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“Can I stop paying rent for a time until a repair is made on something that is affecting my safety/health (i.e. asbestos in the house)” Tenant, NSW

We asked MMJ Real Estate Dapto Property ManagerLaura McDiarmid for her advice.

“Unfortunately not, you should never stop paying the rent this will only put you in breach of your agreement and puts you at risk of having your tenancy terminated,” Laura said.

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If your landlord is refusing to complete the repair, the best practice would be to apply to the Tribunal for orders relating to repairs, Laura said.

“The Tribunal is able to make orders of the following:
● an order that the landlord do repairs;
● an order that you can pay your rent to the Tribunal until the repairs are done;
● an order that your rent be reduced until the time it is fixed; or
● an order to compensate you for losses (eg. Damage to your belongings from a leaking pipe after you told the landlord the pipe was leaking).”

If you are going to apply to the Tribunal to have this matter resolved, then make sure you have records of when then repair was originally reported,” Laura said.

“It’s always best to have repairs submitted in writing, as well as any follow-up calls.”

Laura said she also recommended having photos of the issue to support your case once it goes to Tribunal.

You might also like:
– Can I request repairs or an update to my kitchen?
– My rental is for sale. What happens with viewings?
– What changes can I make to my rental property? 

Laura McDiarmid
Property Manager at | laura.mcdiarmid@mmj.com.au | + posts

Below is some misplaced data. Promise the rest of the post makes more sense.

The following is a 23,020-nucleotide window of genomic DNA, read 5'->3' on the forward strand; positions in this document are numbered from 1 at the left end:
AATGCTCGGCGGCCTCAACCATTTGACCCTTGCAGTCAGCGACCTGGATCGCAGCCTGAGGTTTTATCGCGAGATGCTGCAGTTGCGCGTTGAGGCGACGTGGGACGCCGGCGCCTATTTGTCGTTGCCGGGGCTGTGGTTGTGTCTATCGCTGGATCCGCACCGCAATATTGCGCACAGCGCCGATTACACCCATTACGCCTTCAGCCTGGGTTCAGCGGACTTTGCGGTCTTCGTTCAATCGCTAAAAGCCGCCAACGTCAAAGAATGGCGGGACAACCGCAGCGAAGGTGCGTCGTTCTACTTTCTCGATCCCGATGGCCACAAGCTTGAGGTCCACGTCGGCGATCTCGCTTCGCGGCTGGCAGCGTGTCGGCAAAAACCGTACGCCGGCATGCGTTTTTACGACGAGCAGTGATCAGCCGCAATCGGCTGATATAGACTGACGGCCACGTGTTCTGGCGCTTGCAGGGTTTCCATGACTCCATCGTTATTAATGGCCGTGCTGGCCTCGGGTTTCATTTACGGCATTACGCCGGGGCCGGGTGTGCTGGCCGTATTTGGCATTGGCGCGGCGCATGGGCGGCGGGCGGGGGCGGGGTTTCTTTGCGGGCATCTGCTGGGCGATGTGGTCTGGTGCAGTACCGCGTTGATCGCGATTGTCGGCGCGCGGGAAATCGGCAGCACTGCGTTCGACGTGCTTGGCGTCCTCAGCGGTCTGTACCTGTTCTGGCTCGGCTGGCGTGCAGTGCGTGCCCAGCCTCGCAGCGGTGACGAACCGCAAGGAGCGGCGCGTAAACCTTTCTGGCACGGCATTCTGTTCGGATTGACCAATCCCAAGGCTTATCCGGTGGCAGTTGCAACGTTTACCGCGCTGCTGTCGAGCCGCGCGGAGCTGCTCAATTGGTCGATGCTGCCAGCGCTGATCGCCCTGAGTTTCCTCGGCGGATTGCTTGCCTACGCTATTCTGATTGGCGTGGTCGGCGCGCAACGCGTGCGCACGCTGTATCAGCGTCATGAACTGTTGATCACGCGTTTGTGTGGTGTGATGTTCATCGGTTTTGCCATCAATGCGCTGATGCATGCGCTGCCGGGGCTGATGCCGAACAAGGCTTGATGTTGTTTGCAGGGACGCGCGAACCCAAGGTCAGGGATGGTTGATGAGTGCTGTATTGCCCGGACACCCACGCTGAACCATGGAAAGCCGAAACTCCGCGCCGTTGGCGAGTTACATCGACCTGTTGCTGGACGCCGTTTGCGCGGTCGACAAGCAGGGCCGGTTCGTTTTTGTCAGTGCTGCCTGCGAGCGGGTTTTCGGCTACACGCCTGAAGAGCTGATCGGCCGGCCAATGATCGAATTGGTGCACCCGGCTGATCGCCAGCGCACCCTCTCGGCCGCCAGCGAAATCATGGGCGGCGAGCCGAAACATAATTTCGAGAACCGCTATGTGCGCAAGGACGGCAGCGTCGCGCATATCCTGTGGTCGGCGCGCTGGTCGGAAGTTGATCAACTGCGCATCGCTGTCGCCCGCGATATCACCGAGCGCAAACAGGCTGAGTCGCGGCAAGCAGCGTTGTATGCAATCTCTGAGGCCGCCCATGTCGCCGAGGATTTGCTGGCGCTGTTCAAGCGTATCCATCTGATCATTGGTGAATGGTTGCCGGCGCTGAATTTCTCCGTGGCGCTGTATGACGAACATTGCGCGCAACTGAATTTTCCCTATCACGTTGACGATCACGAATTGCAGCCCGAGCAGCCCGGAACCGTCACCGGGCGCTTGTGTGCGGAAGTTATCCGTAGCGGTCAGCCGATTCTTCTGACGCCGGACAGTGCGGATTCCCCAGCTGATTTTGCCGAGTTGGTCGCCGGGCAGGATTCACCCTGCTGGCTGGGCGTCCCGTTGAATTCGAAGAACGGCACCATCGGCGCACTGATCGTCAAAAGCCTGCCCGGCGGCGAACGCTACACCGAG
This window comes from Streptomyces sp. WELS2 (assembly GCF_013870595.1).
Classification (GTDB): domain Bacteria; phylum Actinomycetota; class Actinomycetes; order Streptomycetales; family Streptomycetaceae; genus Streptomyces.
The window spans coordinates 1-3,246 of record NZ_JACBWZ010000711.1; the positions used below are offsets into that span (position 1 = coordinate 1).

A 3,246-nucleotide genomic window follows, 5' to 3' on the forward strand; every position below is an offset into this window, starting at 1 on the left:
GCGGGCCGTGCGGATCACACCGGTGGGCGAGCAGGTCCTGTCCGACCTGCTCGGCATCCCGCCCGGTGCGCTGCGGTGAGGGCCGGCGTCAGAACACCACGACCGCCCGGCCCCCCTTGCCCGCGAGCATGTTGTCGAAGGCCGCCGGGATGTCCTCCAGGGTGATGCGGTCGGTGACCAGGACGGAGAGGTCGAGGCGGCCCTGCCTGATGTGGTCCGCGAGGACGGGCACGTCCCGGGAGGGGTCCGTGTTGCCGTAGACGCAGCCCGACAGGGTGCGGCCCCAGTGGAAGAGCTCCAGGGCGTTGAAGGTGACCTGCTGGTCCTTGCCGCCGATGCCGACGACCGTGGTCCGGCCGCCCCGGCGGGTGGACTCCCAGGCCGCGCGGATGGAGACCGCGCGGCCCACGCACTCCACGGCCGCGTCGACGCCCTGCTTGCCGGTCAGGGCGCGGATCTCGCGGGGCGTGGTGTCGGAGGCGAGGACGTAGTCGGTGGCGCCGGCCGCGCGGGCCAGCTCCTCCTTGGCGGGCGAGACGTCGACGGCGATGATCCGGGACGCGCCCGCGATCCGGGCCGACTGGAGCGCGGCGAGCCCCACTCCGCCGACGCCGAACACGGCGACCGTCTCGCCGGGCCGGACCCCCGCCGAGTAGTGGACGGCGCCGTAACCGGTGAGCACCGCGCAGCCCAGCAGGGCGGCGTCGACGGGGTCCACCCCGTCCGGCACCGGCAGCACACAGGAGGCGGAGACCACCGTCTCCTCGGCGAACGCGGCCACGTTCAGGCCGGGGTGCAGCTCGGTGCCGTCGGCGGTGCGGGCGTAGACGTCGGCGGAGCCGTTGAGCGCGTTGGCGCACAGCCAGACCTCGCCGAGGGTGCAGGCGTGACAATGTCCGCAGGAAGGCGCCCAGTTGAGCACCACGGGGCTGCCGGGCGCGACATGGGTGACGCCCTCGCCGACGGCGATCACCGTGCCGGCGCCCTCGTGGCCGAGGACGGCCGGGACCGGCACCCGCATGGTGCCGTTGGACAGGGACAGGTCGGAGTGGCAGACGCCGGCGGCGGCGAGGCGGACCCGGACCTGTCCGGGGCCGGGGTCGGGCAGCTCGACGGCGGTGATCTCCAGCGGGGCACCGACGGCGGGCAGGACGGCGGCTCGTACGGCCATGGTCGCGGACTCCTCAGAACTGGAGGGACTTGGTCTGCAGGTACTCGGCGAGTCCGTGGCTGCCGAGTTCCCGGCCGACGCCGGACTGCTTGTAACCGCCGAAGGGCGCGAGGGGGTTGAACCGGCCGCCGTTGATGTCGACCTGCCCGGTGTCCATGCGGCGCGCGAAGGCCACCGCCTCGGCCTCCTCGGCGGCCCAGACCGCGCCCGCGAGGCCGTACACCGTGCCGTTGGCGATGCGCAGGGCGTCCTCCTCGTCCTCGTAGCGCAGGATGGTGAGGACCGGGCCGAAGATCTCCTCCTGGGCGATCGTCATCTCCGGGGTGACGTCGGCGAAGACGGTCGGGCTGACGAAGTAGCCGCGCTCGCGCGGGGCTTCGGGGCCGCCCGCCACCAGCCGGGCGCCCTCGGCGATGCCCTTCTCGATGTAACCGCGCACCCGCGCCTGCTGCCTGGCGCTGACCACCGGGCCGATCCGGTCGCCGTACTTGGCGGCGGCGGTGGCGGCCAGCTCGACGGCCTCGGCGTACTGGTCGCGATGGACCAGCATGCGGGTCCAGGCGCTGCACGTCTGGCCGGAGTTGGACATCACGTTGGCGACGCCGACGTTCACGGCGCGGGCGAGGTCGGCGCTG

Laura has worked within the real estate industry for over a decade and has vast knowledge and understanding of what it takes to achieve success for her clients.

2 COMMENTS

  1. I have been teyi g to have my airconditioner fixed for over a month . I had to sleep in the lounge under a fan for the most of December . It was replaced with a new aircon but this new one have been looked at by two sets of technicians and the still cant find the fault. What can I do in regards the problem I have .

    • Hi Vincent,

      Anything provided by your landlord must be maintained and repaired if necessary. This is the landlord’s duty and repairing and maintaining air-conditioning falls under this duty. Here comes the fine print, there are a couple of exceptions:

      1) if you and your landlord agreed in your lease that the air-conditioner was not working and does not form part of the rented premises; or 2) if the air-conditioner was damaged due to your lack of care, and the landlord has given you a notice to fix the damage. [Section 68 Residential Tenancies Act]. If in doubt, contact the tenancy body in your state for more info 🙂 Hope this helps!

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